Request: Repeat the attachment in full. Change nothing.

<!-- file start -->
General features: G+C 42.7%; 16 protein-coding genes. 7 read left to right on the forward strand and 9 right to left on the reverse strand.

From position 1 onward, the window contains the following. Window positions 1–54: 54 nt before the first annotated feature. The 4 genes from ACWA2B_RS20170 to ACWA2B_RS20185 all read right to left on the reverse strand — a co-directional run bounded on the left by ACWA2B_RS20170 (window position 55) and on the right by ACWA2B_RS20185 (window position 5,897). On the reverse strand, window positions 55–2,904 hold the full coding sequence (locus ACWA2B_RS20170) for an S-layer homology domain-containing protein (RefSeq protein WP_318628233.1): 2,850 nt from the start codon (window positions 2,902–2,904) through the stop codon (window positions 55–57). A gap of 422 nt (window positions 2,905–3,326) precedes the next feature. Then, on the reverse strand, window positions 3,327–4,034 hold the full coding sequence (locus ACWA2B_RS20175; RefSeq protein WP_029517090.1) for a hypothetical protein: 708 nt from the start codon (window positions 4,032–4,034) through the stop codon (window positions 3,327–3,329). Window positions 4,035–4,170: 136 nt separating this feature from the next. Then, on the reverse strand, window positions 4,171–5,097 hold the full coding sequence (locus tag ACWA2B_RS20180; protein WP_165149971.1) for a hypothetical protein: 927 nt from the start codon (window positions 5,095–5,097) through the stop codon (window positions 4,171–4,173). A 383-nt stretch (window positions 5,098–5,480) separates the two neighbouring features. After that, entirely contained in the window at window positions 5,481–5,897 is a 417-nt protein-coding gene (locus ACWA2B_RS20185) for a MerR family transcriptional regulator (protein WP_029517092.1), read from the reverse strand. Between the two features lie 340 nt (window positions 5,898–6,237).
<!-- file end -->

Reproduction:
General features: G+C 42.7%; 16 protein-coding genes. 7 read left to right on the forward strand and 9 right to left on the reverse strand.

From position 1 onward, the window contains the following. Window positions 1–54: 54 nt before the first annotated feature. The 4 genes from ACWA2B_RS20170 to ACWA2B_RS20185 all read right to left on the reverse strand — a co-directional run bounded on the left by ACWA2B_RS20170 (window position 55) and on the right by ACWA2B_RS20185 (window position 5,897). On the reverse strand, window positions 55–2,904 hold the full coding sequence (locus ACWA2B_RS20170) for an S-layer homology domain-containing protein (RefSeq protein WP_318628233.1): 2,850 nt from the start codon (window positions 2,902–2,904) through the stop codon (window positions 55–57). A gap of 422 nt (window positions 2,905–3,326) precedes the next feature. Then, on the reverse strand, window positions 3,327–4,034 hold the full coding sequence (locus ACWA2B_RS20175; RefSeq protein WP_029517090.1) for a hypothetical protein: 708 nt from the start codon (window positions 4,032–4,034) through the stop codon (window positions 3,327–3,329). Window positions 4,035–4,170: 136 nt separating this feature from the next. Then, on the reverse strand, window positions 4,171–5,097 hold the full coding sequence (locus tag ACWA2B_RS20180; protein WP_165149971.1) for a hypothetical protein: 927 nt from the start codon (window positions 5,095–5,097) through the stop codon (window positions 4,171–4,173). A 383-nt stretch (window positions 5,098–5,480) separates the two neighbouring features. After that, entirely contained in the window at window positions 5,481–5,897 is a 417-nt protein-coding gene (locus ACWA2B_RS20185) for a MerR family transcriptional regulator (protein WP_029517092.1), read from the reverse strand. Between the two features lie 340 nt (window positions 5,898–6,237).